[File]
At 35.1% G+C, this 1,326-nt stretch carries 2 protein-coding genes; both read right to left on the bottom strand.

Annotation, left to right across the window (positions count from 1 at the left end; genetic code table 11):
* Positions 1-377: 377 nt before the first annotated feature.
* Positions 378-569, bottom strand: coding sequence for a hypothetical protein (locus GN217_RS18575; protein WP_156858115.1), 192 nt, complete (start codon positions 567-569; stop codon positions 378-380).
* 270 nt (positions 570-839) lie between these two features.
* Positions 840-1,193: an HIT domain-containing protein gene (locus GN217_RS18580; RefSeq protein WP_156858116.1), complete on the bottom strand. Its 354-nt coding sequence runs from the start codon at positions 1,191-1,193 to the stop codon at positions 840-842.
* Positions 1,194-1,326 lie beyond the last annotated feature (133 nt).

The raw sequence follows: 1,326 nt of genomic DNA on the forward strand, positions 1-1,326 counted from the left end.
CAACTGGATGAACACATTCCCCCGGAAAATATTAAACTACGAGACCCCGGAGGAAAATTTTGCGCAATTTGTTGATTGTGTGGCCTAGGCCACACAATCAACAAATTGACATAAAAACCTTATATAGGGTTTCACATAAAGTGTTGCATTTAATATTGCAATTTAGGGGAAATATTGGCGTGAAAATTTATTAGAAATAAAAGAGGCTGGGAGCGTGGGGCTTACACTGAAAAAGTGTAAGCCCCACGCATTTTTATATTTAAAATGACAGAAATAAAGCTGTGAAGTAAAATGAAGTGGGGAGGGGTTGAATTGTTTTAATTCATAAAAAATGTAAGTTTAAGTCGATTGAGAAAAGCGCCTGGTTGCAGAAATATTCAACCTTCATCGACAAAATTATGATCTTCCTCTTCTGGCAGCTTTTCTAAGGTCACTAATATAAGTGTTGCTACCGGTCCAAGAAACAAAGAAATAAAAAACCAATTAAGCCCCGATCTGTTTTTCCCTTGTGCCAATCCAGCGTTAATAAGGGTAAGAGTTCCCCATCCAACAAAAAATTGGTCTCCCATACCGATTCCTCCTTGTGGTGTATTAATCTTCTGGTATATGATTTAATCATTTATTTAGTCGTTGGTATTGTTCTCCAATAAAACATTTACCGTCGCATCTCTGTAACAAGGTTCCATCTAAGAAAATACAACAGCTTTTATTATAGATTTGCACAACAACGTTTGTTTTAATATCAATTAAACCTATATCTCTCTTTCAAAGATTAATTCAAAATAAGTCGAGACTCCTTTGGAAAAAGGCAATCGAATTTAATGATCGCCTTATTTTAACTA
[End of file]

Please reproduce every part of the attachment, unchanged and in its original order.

At 35.1% G+C, this 1,326-nt stretch carries 2 protein-coding genes; both read right to left on the bottom strand.

Annotation, left to right across the window (positions count from 1 at the left end; genetic code table 11):
* Positions 1-377: 377 nt before the first annotated feature.
* Positions 378-569, bottom strand: coding sequence for a hypothetical protein (locus GN217_RS18575; protein WP_156858115.1), 192 nt, complete (start codon positions 567-569; stop codon positions 378-380).
* 270 nt (positions 570-839) lie between these two features.
* Positions 840-1,193: an HIT domain-containing protein gene (locus GN217_RS18580; RefSeq protein WP_156858116.1), complete on the bottom strand. Its 354-nt coding sequence runs from the start codon at positions 1,191-1,193 to the stop codon at positions 840-842.
* Positions 1,194-1,326 lie beyond the last annotated feature (133 nt).

The raw sequence follows: 1,326 nt of genomic DNA on the forward strand, positions 1-1,326 counted from the left end.
CAACTGGATGAACACATTCCCCCGGAAAATATTAAACTACGAGACCCCGGAGGAAAATTTTGCGCAATTTGTTGATTGTGTGGCCTAGGCCACACAATCAACAAATTGACATAAAAACCTTATATAGGGTTTCACATAAAGTGTTGCATTTAATATTGCAATTTAGGGGAAATATTGGCGTGAAAATTTATTAGAAATAAAAGAGGCTGGGAGCGTGGGGCTTACACTGAAAAAGTGTAAGCCCCACGCATTTTTATATTTAAAATGACAGAAATAAAGCTGTGAAGTAAAATGAAGTGGGGAGGGGTTGAATTGTTTTAATTCATAAAAAATGTAAGTTTAAGTCGATTGAGAAAAGCGCCTGGTTGCAGAAATATTCAACCTTCATCGACAAAATTATGATCTTCCTCTTCTGGCAGCTTTTCTAAGGTCACTAATATAAGTGTTGCTACCGGTCCAAGAAACAAAGAAATAAAAAACCAATTAAGCCCCGATCTGTTTTTCCCTTGTGCCAATCCAGCGTTAATAAGGGTAAGAGTTCCCCATCCAACAAAAAATTGGTCTCCCATACCGATTCCTCCTTGTGGTGTATTAATCTTCTGGTATATGATTTAATCATTTATTTAGTCGTTGGTATTGTTCTCCAATAAAACATTTACCGTCGCATCTCTGTAACAAGGTTCCATCTAAGAAAATACAACAGCTTTTATTATAGATTTGCACAACAACGTTTGTTTTAATATCAATTAAACCTATATCTCTCTTTCAAAGATTAATTCAAAATAAGTCGAGACTCCTTTGGAAAAAGGCAATCGAATTTAATGATCGCCTTATTTTAACTA